Friday, January 4, 2013
December jobs report: a lukewarm end to 2012
- by New Deal democrat
2012 closed out with a lukewarm report. By now you probably know the headlines: +166,000 jobs and the unemployment rate steady at 7.8%. October and November were revised up by +14,000. The broader U-6 unemployment rate stayed at 14.4%.
As I usually do, let's first look at the more forward-looking indicators in the report, which tell us where we are likely to go from here. These were mixed, with somewhat of a positive bias:
- Manufacturing added 25,000 jobs.
- The manufacturing workweek increased 0.1 hours to 40.7 hours.
Since manufacturing generally leads the rest of the economy, this is good. The workweek is one of the 10 official LEI and so will boost the December report.
- The positive revisions to prior months are also a good sign, as this generally happens in expansions but not in recessions.
But on the other hand,
- while the household report showed 28,000 jobs gained, this is still below the number of jobs 2 months ago. The household report tends to turn first at inflection points.
- 600 temporary jobs were lost. Temporary jobs also tend to lead.
- the number of workers unemployed for 0 - 5 weeks increased by 80,000. This is a more forward looking indicator than initial jobless claims.
Other more coincident indicators were generally good:
- the index of aggregate hours worked in the economy increased by 0.4. This is the second strong increase in a row. Aggregate hours are thought to be an indicator at least some members of the NBER consult to determine expansions vs. recessions.
- average hourly pay increased $.07 to $23.73. YoY pay has increased by 2.1%. This is the first time in two years that YoY pay has increased more than YoY inflation. In real terms, Joe Sixpack has more to spend.
- construction jobs increased by 30,000. Of those, 12,000 were residential construction jobs. This is more evidence of the housing comeback.
- overtime remained steady at 3.3 hours.
- the employment to population ratio remained at 58.6%. This is still poor, and we will see the usual monthly arguments about how much of this is due to Boomer retirements.
This was a positive report, but as usual, not nearly good enough to really make a dent in the country's unemployment problem. The muted but mixed leading indicators in the report suggest the economy will continue to just shamble along.
P.S.: I would be remiss if I didn't point out that this puts yet another nail in the coffin of ECRI's recession prediction. According to them, we are now 5 months into a recession and payrolls are still increasing. Of the 11 recessions since WW2, only 4 showed employment peaks after the onset of the recession, by 1, 2, 3, and 8 months - the last in the abrupt 1973-74 recession brought on by the Arab Oil Embargo. [UPDATE: in percentage terms, those increases were less than 0.1%, 0.2%, 0.3%, and 0.9% in the case of the oil embargo. In the last 5 months, employment has increased 0.6%.] In other words, it is possible but very unlikely that the positive reports would go on this long into an economic contraction.
From the BLS:
Nonfarm payroll employment rose by 155,000 in December, and the unemployment rate was unchanged at 7.8 percent, the U.S. Bureau of Labor Statistics reported today.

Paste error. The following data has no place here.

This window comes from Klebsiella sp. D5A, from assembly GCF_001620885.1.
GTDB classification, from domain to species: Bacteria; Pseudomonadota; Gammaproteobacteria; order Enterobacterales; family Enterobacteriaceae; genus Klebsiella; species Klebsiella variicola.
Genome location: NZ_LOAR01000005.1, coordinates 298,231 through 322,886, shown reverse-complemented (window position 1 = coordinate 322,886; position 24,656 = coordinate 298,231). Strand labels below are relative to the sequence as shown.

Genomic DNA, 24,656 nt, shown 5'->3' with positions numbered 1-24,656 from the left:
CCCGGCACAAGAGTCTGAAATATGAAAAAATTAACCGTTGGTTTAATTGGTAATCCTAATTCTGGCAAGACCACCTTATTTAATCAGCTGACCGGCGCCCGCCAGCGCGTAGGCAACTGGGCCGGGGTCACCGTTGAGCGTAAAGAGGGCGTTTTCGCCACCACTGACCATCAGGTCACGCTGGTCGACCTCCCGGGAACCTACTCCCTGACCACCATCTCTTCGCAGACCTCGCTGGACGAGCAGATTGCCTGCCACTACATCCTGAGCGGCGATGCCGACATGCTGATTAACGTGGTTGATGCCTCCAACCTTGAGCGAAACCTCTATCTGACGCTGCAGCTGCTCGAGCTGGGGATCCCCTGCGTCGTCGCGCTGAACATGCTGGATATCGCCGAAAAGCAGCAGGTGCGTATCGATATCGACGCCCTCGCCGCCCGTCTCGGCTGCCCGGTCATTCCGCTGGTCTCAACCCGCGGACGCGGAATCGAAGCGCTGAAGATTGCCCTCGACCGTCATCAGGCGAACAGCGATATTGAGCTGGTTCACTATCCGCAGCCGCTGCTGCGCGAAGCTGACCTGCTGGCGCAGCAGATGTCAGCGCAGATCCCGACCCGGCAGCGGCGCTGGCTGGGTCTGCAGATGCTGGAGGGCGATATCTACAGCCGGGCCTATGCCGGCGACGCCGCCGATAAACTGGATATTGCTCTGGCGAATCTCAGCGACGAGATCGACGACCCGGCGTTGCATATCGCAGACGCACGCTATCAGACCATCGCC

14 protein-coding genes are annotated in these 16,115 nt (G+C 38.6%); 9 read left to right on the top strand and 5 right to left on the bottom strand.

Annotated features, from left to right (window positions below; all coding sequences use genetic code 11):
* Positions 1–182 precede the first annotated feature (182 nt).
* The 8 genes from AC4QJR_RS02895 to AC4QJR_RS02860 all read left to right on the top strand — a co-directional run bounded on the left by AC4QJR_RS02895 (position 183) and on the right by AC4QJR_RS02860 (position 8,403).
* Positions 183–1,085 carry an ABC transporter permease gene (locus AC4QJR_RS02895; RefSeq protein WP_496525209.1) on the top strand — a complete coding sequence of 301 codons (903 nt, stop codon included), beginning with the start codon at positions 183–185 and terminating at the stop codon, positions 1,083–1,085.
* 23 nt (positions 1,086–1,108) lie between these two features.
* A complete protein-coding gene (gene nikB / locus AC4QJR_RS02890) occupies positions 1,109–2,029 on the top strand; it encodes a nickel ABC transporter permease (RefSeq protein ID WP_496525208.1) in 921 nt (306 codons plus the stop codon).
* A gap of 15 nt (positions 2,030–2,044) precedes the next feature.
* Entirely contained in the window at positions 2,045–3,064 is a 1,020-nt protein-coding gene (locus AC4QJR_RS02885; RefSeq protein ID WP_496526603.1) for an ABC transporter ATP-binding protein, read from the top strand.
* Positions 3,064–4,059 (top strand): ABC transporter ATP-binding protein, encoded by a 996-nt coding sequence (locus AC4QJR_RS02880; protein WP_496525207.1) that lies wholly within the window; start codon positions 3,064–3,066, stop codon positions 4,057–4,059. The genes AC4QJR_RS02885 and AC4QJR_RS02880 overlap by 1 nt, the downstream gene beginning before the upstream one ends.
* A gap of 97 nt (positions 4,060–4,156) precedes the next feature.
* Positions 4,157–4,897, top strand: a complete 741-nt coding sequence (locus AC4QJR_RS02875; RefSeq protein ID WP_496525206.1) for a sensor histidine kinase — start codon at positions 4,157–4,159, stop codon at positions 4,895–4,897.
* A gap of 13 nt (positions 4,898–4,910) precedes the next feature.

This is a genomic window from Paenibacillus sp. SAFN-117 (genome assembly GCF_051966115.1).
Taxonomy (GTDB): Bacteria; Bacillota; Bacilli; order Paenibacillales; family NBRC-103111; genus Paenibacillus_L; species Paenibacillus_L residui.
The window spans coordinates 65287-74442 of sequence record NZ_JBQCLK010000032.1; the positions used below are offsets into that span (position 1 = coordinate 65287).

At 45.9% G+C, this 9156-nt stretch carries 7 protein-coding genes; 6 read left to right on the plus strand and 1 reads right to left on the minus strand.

A classic good and bad news headline. The number of jobs is good but certainly not great. However, the fact the unemployment rate didn't drop is a concern. Statistically, the number of unemployed increased by more or less the same amount as the civilian labor force. This means that more people entered the labor force, probably seeking employment.
Total nonfarm payroll employment increased by 155,000 in December. In 2012, employment growth averaged 153,000 per month, the same as the average monthly gain for 2011. In December, employment increased in health care, food services and drinking places, construction, and manufacturing.
It's interesting that for the last two years overall employment growth as averaged 155,000/month consistently. That's not the most impressive rate of growth, as it's barely more than needed to absorb the population growth and hence, meaningfully lower the unemployment rate. It also indicates there is a clear concern on the part of businesses regarding the hiring of new personnel. Something -- or a group of "somethings" -- is clearly holding them back.
In December, the average workweek for all employees on private nonfarm payrolls edged up by 0.1 hour to 34.5 hours. The manufacturing workweek edged up by 0.1 hour to 40.7 hours, and factory overtime was unchanged at 3.3 hours. The average workweek for production and nonsupervisory employees on private nonfarm payrolls edged up by 0.1 hour to 33.8 hours. (See tables B-2 and B-7.)
Average hourly earnings for all employees on private nonfarm payrolls rose by 7 cents to $23.73. Over the year, average hourly earnings have risen by 2.1 percent. In December, average hourly earnings of private- sector production and nonsupervisory employees increased by 6 cents to $19.92. (See tables B-3 and B-8.)
Increases in hours worked and the overall workweek are always welcome. In addition, these figures usually move in small increments, so the small rise is no surprise or overly concerning.
The change in total nonfarm payroll employment for October was revised from +138,000 to +137,000, and the change for November was revised from +146,000 to +161,000.
It's good that we don't see a massive downward revision to these numbers. In addition, the upwardly positive revision to November is encouraging.